In the mountainous San Valentino in Campo various public buildings, the church and the clergy house all occupy the same rocky outcrop as the primary school (including a library) and the Planetarium, which also has a ground-floor outpatient clinic and a multi-purpose hall.
The latter two buildings rise next to each other, but are slightly apart to avoid adding excessive volume to this mountain town where the residential buildings really are quite unobtrusive. This space between the edifices also helps to keep the church and the area immediately around it as the dominant architectural feature in the town, fitting with the well-balanced new school buildings.
The slope made it possible for the Planetarium's ground floor to be open on three sides, while for the primary school it created another level (effectively a basement), with an open south-facing front.
The Planetarium building has an irregular polygonal layout, with three aboveground floors, including the outpatient clinic. The primary school, which appears higher up than the Planetarium, has a trapezoidal plan, with three aboveground floors and the open basement level (used for the canteen).
The Planetarium structure includes space for educational activities (obviously related to astronomy) that is centred on the dome, which is the heart and focal point of this complex, with a double-height section. The stairs, with two flights, is located next to the entrance, at the end of the building to allow a full view of the Planetarium dome as you climb the second flight of stairs. The large teaching area has numerous technical features, including a control room, an electrical utilities room and a teachers' room. From this hall, the view through the large glazed window is of the Alps. From the outside, the Planetarium dome is visible through the large glazed section that rises two storeys on the southern façade. This huge, trapezoidal window runs parallel to the line of the roof and is separated into different sections by wooden panels, creating the hallmark of the complex.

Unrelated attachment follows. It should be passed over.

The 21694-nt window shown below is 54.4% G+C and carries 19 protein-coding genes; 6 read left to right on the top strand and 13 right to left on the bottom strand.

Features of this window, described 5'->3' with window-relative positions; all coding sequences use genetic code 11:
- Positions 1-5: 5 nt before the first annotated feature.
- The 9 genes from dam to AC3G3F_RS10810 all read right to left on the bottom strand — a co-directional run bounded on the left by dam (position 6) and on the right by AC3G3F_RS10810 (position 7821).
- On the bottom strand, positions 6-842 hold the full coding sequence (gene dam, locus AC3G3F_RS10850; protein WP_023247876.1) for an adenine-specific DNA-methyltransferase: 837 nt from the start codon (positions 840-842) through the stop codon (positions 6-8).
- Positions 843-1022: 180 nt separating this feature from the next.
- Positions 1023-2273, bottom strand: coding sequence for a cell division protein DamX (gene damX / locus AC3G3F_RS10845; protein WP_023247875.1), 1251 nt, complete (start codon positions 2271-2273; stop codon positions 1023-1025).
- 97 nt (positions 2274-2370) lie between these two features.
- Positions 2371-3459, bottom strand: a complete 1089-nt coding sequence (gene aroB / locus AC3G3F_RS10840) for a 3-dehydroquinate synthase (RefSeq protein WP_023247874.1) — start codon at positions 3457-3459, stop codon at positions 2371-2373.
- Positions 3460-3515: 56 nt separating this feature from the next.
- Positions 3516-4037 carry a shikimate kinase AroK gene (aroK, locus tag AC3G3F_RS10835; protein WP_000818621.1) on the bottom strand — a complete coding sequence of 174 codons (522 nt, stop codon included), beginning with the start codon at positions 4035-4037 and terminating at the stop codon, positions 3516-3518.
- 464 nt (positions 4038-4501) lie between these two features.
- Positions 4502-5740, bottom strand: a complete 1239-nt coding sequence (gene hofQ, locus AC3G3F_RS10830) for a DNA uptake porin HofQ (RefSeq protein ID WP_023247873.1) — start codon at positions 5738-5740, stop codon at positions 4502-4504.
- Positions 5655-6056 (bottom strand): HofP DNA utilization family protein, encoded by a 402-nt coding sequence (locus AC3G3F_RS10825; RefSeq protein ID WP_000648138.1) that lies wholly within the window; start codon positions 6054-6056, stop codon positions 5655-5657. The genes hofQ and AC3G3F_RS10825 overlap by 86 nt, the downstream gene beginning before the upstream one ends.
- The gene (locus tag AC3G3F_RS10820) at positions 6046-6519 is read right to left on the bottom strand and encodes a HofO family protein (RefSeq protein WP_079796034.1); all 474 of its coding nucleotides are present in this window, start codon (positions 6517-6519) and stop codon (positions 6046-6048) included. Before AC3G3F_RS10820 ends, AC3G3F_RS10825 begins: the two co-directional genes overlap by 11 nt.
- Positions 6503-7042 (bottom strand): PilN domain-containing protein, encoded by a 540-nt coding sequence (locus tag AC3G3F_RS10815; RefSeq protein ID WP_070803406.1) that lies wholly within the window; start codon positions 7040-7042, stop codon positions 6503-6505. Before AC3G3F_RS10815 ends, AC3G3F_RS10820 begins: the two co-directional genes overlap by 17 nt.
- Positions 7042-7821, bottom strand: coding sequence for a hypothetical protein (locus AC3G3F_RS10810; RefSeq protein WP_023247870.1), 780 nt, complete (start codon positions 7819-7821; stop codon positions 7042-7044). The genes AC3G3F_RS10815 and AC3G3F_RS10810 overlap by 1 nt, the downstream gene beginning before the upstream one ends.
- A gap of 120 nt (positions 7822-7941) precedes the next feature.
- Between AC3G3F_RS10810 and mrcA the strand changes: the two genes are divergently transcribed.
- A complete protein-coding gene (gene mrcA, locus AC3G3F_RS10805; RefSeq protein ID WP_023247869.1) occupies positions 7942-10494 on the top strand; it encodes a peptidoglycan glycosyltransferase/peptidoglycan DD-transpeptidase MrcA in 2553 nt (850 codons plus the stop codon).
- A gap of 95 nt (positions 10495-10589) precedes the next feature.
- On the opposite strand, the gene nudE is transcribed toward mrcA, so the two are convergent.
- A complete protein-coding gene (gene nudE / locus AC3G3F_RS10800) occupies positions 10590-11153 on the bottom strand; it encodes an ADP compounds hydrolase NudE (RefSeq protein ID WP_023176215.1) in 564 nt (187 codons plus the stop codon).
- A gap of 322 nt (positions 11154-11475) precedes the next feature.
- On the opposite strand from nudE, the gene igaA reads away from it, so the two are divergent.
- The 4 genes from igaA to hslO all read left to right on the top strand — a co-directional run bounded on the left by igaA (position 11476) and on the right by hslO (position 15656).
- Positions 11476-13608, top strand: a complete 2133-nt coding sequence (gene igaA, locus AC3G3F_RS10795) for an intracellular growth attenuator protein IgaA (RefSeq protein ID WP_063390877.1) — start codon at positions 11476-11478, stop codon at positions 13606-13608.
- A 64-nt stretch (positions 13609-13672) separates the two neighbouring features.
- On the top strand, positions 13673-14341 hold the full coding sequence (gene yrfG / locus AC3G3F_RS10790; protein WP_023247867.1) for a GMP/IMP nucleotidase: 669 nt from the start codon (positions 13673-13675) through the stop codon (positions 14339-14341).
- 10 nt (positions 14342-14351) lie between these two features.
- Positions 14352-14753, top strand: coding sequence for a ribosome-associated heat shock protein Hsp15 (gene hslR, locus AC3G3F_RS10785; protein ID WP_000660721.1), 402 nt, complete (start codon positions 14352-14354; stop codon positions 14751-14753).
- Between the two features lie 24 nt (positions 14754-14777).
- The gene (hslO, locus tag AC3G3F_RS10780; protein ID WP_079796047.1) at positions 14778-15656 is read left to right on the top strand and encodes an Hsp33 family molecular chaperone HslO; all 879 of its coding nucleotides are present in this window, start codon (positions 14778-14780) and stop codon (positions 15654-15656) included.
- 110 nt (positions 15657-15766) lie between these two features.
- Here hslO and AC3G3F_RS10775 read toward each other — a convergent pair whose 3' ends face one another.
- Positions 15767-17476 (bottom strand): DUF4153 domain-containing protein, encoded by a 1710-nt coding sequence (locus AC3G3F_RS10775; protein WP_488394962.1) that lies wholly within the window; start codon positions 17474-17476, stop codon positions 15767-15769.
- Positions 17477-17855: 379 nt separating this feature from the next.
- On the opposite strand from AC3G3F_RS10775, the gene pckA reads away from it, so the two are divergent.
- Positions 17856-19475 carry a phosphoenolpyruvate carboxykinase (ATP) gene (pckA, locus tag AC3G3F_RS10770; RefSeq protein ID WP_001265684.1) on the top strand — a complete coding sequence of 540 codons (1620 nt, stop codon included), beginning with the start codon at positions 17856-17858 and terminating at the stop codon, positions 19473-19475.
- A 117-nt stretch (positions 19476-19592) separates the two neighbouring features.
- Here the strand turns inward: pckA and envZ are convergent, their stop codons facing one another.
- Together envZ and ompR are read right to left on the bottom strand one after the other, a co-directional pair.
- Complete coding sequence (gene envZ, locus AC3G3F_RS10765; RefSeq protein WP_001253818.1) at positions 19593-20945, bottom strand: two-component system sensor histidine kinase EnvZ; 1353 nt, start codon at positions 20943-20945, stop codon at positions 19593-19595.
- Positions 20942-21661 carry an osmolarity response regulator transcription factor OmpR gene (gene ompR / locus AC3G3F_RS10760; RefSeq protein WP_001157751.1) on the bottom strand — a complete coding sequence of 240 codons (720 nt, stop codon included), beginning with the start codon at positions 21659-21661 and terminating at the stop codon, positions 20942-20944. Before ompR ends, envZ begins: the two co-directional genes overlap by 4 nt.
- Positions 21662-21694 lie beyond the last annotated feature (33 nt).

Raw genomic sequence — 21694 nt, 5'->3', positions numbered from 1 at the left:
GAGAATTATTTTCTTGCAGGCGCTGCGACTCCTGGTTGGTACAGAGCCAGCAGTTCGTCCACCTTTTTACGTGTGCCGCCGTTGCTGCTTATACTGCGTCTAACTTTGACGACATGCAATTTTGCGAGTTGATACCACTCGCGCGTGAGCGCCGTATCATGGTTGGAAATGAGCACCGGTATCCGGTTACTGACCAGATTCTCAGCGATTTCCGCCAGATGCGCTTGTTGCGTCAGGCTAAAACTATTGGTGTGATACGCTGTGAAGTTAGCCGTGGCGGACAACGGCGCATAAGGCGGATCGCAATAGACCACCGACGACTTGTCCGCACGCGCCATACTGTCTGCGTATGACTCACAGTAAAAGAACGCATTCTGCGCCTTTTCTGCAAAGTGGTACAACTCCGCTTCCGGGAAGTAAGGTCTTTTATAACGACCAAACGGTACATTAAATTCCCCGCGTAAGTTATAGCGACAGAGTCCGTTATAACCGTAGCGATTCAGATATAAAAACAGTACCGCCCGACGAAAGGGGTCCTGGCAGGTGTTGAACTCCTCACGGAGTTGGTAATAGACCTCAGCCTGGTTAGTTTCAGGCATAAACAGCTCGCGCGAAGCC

Both buildings are characterised by large doors and windows, emphasising the public nature of these structures and helping to merge them harmoniously into the urban fabric and surrounding landscape, in a perfect balance of materials and volumes.
Location: Cornedo all'Isarco, Bolzano
Client: Comune di Cornedo, Provincia Autonoma di Bolzano
Cost of Construction: 7.905.000 Euro
Architects: CeZ Calderan Zanovello Architetti - Carlo Calderan, Rinaldo Zanovello
Contractor: Kofler Bau
Structural: Herbert Mair
Electrical, Plumbing and Fire Systems: Energitech Ingenieure
Safety: Studio Pichler Winkler
Photography: © Günther Richard Wett
CeZ Calderan Zanovello Architetti
CeZ Architetti was set up in Bolzano in 2003 by Carlo Calderan and Rinaldo Zanovello after winning a competition for a new primary school in Vipiteno, which was completed in 2010. Since then, the firm has participated in 60 competitions and won numerous awards.
The firm looks after every stage of projects, including site management, furniture design, and landscape architecture.
Current projects include the Tubre town hall, a library with a sheltered workshop in San Martino in Passira, the restoration of the Bressanone town hall, and a new day centre for Alzheimer’s patients in Castelfranco Veneto with architect Martina Davanzo.
In 2011, the firm won the Sixth Premio d’Architettura Alto Adige for the new German-language primary school in Vipiteno.